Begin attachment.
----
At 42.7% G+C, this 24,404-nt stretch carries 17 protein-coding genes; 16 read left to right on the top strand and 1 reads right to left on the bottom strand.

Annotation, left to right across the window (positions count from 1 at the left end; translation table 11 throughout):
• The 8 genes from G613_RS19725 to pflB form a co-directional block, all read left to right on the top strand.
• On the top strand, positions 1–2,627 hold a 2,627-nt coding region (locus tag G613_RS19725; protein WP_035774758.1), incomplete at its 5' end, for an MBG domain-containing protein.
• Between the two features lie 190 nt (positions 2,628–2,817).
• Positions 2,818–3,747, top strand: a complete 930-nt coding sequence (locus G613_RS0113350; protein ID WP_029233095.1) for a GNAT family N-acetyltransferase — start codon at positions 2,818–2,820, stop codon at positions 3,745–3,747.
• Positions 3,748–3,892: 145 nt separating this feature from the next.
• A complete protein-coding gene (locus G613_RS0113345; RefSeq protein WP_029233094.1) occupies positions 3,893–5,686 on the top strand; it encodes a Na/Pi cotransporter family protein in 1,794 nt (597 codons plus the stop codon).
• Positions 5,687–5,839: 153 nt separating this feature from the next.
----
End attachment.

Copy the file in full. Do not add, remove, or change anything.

At 42.7% G+C, this 24,404-nt stretch carries 17 protein-coding genes; 16 read left to right on the top strand and 1 reads right to left on the bottom strand.

Annotation, left to right across the window (positions count from 1 at the left end; translation table 11 throughout):
• The 8 genes from G613_RS19725 to pflB form a co-directional block, all read left to right on the top strand.
• On the top strand, positions 1–2,627 hold a 2,627-nt coding region (locus tag G613_RS19725; protein WP_035774758.1), incomplete at its 5' end, for an MBG domain-containing protein.
• Between the two features lie 190 nt (positions 2,628–2,817).
• Positions 2,818–3,747, top strand: a complete 930-nt coding sequence (locus G613_RS0113350; protein ID WP_029233095.1) for a GNAT family N-acetyltransferase — start codon at positions 2,818–2,820, stop codon at positions 3,745–3,747.
• Positions 3,748–3,892: 145 nt separating this feature from the next.
• A complete protein-coding gene (locus G613_RS0113345; RefSeq protein WP_029233094.1) occupies positions 3,893–5,686 on the top strand; it encodes a Na/Pi cotransporter family protein in 1,794 nt (597 codons plus the stop codon).
• Positions 5,687–5,839: 153 nt separating this feature from the next.